|A legal challenge by either Congress or the administration over the power to negotiate and sign a code could adversely affect the negotiations towards a code and US space policy as well.|
It is no secret that the President and this Congress are at loggerheads, and a defiant administration could ignore what it would likely perceive as an indirect threat from Congress. For its part, Congress can pursue at least two legal avenues. One avenue would be for Congress to make a preemptive legal challenge in the form of a declaratory judgment before or during negotiations on a code and before signing of a measure. The other option would be for Congress to purse a legal judgment after the signing of a code and before implementation. This course of action would potentially delay implementation of a signed code and even invalidate one as unconstitutional, especially if a court ruled in favor of Congress’ asserted commerce power.
Timing is the most important factor in any legal challenge concerning negotiating and signing of a code. The new code effort being led by the United States is beginning during an election year. Even if a code is signed in 2012, a new president could exercise the same legal rationale of the current Administration and withdraw from a signed Code. There is also the matter of whether a court would choose not to hear the case by declaring the case not ripe for consideration.
A court could also decide that a case is moot in the event a legal challenge is leveled after a new president is elected. A newly elected president would have the option of withdrawing from the signed Code if it determines that it was improperly entered by the prior administration, thus eliminating the controversy before it. The timing during an election year also presents the possibility that a case would be refused because the court determines that the timing of the challenge during an election year presents a political question. However, given the Supreme Court’s acceptance of a case involving the healthcare reform law during an election year, it is unlikely that a case would be dismissed for that reason alone.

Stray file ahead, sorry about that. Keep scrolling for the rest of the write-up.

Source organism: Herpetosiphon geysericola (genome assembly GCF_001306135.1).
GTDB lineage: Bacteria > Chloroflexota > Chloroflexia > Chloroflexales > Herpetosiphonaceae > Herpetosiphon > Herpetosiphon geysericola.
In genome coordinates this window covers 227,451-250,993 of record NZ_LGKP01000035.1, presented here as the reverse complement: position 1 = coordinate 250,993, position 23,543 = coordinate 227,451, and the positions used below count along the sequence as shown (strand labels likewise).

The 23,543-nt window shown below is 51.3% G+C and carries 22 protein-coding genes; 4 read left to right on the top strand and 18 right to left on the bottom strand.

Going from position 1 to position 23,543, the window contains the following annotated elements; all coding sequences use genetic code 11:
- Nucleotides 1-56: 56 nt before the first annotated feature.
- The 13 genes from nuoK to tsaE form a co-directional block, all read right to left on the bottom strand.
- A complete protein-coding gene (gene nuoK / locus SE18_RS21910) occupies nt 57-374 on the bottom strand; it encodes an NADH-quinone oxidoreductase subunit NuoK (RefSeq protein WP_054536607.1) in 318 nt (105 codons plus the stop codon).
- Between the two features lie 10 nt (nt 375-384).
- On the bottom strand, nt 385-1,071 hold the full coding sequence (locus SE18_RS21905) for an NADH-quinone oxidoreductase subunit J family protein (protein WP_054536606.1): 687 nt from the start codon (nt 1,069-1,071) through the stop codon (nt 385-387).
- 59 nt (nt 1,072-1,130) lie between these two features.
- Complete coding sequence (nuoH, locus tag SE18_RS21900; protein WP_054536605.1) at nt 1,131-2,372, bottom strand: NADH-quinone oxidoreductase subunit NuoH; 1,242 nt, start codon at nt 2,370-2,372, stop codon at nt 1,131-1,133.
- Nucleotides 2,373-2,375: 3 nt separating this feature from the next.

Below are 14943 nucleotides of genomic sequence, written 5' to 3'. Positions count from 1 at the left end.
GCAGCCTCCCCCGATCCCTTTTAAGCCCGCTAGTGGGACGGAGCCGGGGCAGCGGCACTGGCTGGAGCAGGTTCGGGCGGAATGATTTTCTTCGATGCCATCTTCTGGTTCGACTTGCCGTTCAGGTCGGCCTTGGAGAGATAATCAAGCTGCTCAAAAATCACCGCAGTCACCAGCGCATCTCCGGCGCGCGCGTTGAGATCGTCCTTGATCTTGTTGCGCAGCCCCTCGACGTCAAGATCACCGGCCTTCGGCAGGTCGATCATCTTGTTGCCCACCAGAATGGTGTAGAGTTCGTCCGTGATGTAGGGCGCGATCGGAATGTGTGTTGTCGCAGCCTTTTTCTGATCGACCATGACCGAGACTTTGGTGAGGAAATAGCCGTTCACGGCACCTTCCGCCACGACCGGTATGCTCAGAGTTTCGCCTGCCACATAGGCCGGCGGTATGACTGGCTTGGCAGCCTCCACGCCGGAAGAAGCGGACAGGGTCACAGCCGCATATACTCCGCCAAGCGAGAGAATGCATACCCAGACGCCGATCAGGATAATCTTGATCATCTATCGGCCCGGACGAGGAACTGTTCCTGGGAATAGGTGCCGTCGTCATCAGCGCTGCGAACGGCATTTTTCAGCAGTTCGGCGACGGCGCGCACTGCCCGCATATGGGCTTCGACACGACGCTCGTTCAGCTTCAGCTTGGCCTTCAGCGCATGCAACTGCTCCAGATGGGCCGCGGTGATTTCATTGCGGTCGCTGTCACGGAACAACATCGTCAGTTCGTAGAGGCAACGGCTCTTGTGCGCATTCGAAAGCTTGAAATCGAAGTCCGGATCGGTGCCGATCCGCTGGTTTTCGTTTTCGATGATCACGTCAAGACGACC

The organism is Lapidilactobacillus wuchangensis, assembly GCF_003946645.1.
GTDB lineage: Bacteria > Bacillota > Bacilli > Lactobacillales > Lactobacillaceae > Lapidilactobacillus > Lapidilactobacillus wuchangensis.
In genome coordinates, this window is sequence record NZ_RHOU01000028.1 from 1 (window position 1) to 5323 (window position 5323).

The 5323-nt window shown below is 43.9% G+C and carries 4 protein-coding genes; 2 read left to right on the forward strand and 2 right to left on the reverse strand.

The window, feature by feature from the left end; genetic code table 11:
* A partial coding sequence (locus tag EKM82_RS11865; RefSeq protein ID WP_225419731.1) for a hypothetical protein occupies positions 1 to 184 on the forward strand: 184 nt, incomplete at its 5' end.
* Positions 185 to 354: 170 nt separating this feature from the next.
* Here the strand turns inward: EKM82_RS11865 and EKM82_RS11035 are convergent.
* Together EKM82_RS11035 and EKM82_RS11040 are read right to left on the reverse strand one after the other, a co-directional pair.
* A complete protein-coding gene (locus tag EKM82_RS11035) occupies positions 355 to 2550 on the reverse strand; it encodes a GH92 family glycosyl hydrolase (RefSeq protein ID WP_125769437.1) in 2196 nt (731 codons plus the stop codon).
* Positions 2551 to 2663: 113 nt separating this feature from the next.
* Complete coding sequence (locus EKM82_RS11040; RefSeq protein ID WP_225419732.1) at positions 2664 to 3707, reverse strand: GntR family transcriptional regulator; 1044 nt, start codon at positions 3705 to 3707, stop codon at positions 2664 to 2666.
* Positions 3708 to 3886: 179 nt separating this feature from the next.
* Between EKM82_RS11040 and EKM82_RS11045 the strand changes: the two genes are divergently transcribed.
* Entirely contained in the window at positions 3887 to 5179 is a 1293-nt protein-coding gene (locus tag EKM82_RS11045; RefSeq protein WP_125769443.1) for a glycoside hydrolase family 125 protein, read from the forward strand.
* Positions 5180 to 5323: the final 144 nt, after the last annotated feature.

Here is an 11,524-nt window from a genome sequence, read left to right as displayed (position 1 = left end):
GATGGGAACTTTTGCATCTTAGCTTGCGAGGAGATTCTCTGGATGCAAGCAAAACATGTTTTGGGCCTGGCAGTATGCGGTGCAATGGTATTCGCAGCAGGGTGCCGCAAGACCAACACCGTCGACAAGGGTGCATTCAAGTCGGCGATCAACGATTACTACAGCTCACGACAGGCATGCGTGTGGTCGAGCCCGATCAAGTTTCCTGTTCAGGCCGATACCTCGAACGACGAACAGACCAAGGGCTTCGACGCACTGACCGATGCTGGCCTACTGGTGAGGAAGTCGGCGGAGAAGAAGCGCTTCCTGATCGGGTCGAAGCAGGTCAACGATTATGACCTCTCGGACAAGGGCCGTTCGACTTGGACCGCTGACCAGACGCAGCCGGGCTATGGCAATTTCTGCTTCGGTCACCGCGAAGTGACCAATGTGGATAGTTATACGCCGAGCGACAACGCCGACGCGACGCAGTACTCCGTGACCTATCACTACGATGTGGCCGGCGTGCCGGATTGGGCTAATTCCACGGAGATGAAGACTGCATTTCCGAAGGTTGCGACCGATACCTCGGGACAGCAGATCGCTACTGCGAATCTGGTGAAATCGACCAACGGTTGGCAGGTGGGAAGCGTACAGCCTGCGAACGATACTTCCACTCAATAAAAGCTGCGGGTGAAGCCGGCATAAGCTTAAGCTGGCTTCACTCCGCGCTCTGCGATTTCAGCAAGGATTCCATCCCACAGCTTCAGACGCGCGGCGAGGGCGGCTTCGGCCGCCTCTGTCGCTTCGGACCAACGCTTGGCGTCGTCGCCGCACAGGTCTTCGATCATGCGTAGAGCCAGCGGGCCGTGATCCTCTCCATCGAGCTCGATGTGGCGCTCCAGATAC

Regardless of the potential outcome, a legal challenge by either Congress or the administration over the power to negotiate and sign a code could adversely affect the negotiations towards a code and US space policy as well. A legal challenge, or even the threat of one, could make other nations wary of signing onto a code if they feel that there is an unresolved issue over the administration’s ability to unilaterally negotiate a code and if Congress could delay its implementation or otherwise politically kill it.
Furthermore, a legal challenge might also bring into question the intended use by the US of redefined and repurposed TCBMs to address outer space security issues in the UN. Nations already skeptical of the American approach may be further worried about the veracity of the approach if a legal challenge or the threat of one brings into question the administration’s ability to pursue the very instruments they are seeking to use. Either way, the existence of a challenge or the threat of one would loom large in the minds of other nations.
The outcome of the impasse between Congress and the Obama Administration over the proposed Code is uncertain. However, what is clear is that Congress has drawn a legal line in the sand, and the administration must choose whether to stop short of that line and include Congress in the process of negotiating the Code or step over it and risk the wrath of Congress asserted commerce power. Whether Congress has the political will to roll the dice with a legal challenge remains to be seen, but it ensures that negotiations over the Code will be anything but dull.